Like so many people, I had existed in a state of selective ignorance about the animals I ate. In my youth, I knew the meat on my plate represented pain, but I did not want to confront the consequences that a greater insight would surely engender. Conspiring with that moral languor was my acceptance of the popular Top-of-the-Food-Chain/Survival-of-the-Fittest/Humans-Are-Carnivores myth. Early in my gradual deliverance into culpability, I recalled going fishing with my family. I had caught a fish—a beautiful rainbow trout—and cried like a 10 year-old (all right, I was 10). Why is it that I could not bear to eat the fish I had caught, yet I would go on to eat meat for another 20 years? Again, like many people, I placed the act of killing animals and the act of consuming them into two separate ethical vessels. Yes, I agreed that cruelty to animals was morally objectionable, but no, I did not think eating them was wrong. Even highly sensitive people can be selfish.

Eventually, compassion prevailed, and I was no longer held back by habit and the false premise that meat, eggs and dairy products are necessary or even good for human health. The more I learned about the horrors of animal agriculture and the damage it is doing to the land, water and air, the more I was inspired to do something about it. If bearing some pain as a sensitive activist could help mitigate the unimaginable cruelties animals endure every second, I was prepared to bring it on.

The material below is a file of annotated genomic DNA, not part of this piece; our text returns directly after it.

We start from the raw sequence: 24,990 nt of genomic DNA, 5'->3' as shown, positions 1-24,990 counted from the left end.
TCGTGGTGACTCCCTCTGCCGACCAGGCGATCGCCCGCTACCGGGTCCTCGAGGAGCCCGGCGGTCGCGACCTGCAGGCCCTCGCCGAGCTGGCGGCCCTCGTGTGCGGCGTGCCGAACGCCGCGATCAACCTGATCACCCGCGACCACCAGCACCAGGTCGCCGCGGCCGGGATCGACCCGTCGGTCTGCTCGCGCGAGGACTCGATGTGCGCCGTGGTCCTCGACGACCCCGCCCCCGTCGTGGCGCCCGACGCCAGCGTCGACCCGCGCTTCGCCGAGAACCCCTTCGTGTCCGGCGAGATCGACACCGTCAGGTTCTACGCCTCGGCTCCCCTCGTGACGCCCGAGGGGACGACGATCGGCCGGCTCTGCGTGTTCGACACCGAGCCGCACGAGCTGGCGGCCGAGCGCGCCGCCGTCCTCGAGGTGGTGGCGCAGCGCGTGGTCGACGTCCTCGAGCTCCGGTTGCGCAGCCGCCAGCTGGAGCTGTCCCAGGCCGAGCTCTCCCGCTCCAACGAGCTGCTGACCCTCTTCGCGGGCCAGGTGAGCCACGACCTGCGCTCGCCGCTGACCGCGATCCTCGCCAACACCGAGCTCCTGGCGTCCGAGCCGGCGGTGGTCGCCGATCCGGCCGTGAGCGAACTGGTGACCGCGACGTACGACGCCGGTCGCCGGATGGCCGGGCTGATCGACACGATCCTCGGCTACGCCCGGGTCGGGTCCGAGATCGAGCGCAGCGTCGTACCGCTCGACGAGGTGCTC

“ Sensitive activist” sounds redundant, doesn’t it? Clearly, an animal activist is going to be emotionally sensitive; after all, the animal rights movement attracts some of the most compassionate people in the world. These are people who cannot abide the merciless injustices they see, and many are willing to go to jail, or to their deaths, if it means even a slight advance in the fight against animal oppression. What amazes me is how these people manage to participate in rescues and investigations and still seem happy. I count among my heroes Gene Bauston, Christine Morrissey, Lauren Ornelas, Miyun Park, Paul Shapiro and Kim Sturla. I am in awe of these activists and so many others. I worked beside Kim and Christine in the hen rescue, for example, and they were so composed; they were sensitive to the hens’ suffering but focused enough to continue without hesitation. Me? Every step I took inside that shed, every de-beaked face I saw, every feces-covered bird I held in my hands added another layer of psychic bruising that will likely never heal.